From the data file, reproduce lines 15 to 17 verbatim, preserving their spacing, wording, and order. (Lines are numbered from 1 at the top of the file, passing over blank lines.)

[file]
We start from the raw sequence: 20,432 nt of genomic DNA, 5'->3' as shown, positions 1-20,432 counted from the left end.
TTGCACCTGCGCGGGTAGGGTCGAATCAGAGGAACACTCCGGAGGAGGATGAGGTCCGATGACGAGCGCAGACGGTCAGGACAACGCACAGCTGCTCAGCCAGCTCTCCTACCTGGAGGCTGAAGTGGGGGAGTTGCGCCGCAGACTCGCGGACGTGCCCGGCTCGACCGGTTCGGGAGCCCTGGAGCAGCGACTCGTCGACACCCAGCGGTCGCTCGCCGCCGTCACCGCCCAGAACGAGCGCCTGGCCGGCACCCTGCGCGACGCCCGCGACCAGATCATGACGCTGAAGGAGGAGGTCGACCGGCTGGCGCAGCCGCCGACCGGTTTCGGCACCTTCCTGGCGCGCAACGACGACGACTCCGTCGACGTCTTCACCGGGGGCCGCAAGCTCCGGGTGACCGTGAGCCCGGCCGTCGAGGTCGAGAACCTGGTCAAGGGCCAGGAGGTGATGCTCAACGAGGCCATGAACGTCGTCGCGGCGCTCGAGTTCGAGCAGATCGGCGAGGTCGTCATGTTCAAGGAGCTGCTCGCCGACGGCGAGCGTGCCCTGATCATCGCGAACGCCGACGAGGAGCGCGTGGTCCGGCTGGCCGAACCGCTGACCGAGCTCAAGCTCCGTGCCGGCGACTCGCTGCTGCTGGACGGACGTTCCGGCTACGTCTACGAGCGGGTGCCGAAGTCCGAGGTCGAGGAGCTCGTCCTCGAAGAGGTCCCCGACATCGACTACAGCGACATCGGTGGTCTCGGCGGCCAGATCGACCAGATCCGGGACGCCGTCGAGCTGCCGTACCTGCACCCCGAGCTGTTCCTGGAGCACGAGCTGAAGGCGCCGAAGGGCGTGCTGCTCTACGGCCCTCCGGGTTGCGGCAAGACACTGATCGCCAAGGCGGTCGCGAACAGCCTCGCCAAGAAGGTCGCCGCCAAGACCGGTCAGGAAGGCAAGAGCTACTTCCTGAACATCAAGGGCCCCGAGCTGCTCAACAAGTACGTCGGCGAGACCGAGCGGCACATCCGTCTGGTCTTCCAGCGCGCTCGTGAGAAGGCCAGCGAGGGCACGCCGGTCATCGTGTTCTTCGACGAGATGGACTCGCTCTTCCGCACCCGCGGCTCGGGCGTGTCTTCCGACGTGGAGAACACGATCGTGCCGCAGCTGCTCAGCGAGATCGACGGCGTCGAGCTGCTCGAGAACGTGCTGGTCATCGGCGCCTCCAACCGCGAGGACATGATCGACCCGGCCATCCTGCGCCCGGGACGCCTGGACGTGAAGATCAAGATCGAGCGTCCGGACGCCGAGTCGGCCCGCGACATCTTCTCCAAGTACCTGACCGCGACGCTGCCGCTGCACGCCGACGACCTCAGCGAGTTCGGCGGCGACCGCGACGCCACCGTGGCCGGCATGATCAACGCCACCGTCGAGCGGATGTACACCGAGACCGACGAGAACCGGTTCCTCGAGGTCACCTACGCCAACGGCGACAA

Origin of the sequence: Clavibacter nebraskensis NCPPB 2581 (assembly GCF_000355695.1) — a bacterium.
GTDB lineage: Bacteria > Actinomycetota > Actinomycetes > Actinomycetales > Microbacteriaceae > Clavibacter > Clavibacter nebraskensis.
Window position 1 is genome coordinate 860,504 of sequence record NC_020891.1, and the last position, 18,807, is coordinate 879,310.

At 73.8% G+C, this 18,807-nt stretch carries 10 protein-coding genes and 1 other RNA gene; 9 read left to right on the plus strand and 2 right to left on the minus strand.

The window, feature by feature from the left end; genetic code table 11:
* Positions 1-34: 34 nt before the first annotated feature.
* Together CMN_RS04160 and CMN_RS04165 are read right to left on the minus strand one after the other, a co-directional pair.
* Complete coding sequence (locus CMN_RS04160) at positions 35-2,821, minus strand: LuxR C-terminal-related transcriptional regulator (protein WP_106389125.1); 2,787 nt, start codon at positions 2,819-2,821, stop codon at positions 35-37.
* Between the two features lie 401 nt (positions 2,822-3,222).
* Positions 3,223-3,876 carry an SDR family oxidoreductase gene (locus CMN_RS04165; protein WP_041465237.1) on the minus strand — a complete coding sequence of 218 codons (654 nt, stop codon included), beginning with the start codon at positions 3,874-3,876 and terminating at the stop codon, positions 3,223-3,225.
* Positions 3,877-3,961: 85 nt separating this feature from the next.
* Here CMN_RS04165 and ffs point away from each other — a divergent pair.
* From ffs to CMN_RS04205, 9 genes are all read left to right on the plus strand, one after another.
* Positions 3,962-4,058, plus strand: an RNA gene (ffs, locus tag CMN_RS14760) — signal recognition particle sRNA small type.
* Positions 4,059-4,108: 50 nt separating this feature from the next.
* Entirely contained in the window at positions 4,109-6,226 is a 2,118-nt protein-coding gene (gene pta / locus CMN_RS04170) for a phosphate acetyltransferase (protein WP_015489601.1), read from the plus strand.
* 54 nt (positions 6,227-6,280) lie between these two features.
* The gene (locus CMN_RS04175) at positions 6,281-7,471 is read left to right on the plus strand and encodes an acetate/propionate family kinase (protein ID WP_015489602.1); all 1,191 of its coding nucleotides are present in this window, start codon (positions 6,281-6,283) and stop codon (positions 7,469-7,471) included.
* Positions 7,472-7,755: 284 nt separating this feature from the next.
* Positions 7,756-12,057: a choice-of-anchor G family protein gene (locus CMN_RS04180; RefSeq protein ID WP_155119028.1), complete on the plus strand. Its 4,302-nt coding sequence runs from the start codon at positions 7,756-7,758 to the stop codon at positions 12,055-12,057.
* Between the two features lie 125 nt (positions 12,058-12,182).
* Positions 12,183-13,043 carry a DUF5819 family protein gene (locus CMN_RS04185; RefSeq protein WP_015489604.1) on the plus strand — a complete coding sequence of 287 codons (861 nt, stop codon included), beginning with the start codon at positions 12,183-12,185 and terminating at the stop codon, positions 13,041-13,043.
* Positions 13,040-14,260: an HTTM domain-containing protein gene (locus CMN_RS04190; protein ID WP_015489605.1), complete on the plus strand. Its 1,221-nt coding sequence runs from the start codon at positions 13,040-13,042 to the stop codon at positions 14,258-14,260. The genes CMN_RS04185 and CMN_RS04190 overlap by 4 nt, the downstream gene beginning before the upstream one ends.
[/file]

* From ffs to CMN_RS04205, 9 genes are all read left to right on the plus strand, one after another.
* Positions 3,962-4,058, plus strand: an RNA gene (ffs, locus tag CMN_RS14760) — signal recognition particle sRNA small type.
* Positions 4,059-4,108: 50 nt separating this feature from the next.